# Another (covariant) functor

I have one more example of a (covariant) functor that I thought is worth mentioning. It’s so important, it has it’s own name.

Let $\mathcal C$ be a locally small category. Then for each $X,Y\in Ob(\mathcal C)$, $\hom_{\mathcal C}(X,Y)$ is a set. Pick a special object $S$ in $\mathcal C$, and define a functor $h_S:\mathcal C\to\textsc{Set}$ in the following way:

If $X\in Ob(\mathcal C)$, $h_S:X\mapsto \hom(S,X)$. We need $\mathcal C$ to be locally small to ensure that $\hom(S,X)$ really is a set. For a morphism $f:X\to Y$ in $h_S(f)$ is a map from $\hom(S,X)$ to $\hom(S,Y)$. It sends $\phi:S\to X$ to $f\circ\phi:S\to Y$. That is,

$h_S(f):\phi\mapsto f\circ\phi$.

We call these functors representable functors. Yes, this is complicated. The objects aren’t so hard, but the morphisms are confusing. I don’t know a good way to understand them. Beyond working through the definitions and checking that this really is a functor, I don’t know any good exercises. Try to do it yourself. If you get stuck, you can look below at what I’ve done, but as is almost always true in math, it’s best to do it yourself if you can.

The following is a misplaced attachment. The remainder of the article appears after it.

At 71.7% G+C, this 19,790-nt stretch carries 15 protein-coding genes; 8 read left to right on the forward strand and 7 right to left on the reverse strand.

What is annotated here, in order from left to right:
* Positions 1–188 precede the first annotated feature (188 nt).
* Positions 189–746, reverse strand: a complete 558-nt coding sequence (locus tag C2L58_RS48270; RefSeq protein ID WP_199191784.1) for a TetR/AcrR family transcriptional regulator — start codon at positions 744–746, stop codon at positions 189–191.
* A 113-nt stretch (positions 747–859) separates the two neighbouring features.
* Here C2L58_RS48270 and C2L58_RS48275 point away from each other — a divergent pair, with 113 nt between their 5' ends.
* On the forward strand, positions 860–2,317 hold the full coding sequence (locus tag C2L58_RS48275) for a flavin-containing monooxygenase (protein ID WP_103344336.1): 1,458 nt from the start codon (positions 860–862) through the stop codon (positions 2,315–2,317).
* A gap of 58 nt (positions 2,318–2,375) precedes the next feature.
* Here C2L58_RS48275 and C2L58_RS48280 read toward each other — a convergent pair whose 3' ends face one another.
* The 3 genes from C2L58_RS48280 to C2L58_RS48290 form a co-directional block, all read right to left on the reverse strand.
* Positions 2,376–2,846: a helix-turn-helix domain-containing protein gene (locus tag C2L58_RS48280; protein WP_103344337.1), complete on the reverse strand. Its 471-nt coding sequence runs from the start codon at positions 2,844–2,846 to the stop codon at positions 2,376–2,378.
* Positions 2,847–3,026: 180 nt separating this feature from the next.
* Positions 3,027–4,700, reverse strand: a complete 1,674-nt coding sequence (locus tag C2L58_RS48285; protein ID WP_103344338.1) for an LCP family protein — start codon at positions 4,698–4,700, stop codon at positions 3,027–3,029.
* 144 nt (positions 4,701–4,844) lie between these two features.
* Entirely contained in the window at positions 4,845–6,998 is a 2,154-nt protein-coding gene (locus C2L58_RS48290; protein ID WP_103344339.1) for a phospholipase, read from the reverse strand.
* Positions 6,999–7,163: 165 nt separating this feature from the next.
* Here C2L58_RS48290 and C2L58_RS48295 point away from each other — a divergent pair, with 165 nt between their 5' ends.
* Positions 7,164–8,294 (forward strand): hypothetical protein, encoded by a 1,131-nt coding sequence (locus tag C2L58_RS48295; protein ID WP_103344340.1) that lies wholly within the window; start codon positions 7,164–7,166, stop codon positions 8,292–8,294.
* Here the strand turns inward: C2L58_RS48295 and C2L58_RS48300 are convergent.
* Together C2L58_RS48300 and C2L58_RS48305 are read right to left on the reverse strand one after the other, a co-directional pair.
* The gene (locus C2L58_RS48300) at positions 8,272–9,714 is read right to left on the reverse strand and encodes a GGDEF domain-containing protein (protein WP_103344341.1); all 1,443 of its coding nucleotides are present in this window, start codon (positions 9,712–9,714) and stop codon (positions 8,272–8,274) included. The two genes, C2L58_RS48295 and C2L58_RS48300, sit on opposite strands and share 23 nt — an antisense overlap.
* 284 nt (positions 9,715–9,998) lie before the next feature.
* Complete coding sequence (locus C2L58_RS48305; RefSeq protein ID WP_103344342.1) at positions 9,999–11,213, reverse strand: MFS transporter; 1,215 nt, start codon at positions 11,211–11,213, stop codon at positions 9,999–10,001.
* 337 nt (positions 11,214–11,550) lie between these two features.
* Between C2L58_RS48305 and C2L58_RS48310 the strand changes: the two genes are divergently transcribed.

We consider $h_S(1_X):\hom(S,X)\to\hom(S,X)$ by $\phi\mapsto 1_X\circ\phi=\phi$. As a set map, this is simply the identity function on the set $\hom(S,X)$. That is, it is $1_{\hom(S,X)}$. Another way to write this is $1_{h_S(X)}$.

Now let $f:X\to Y$ and $g:Y\to Z$ be morphisms in $\mathcal C$. This gives us $h_S(g\circ f):\phi\mapsto (g\circ f)\circ\phi$. We can break this map into two pieces. First, we do the piece that composes with $f$. Then we do the part that composes with $g$. That is, first we have $h_S(f):\phi\mapsto f\circ\phi$, then we apply the map $h_S(g)$ to get $h_S(g)\circ h_S(f):\phi\mapsto g\circ f\circ \phi$. That is,

$h_S(f)\circ h_S(g)=h_S(f\circ g)$

as desired. Another way to check this is to check that the diagram

commutes. Let’s check it again thinking about it this way. To see if a diagram commutes, we need to check that all paths give us the same result. In this case, there’s only one thing to check. Take $\phi\in\hom(S,X)$.

One way to get from $\hom(S,X)$ to $\hom(S,Z)$ gives us $h_S(g\circ f)(\phi)=(g\circ f)\circ \phi$. The other way is by composing $h_S(f)$ and $h_S(g)$. If we start with $\phi$, and apply the map $h_S(f)$, we get $f\circ \phi$. After applying the map $h_S(g)$, we get $g\circ(f\circ \phi)$. By associativity, these are the same results, which means the diagram commutes.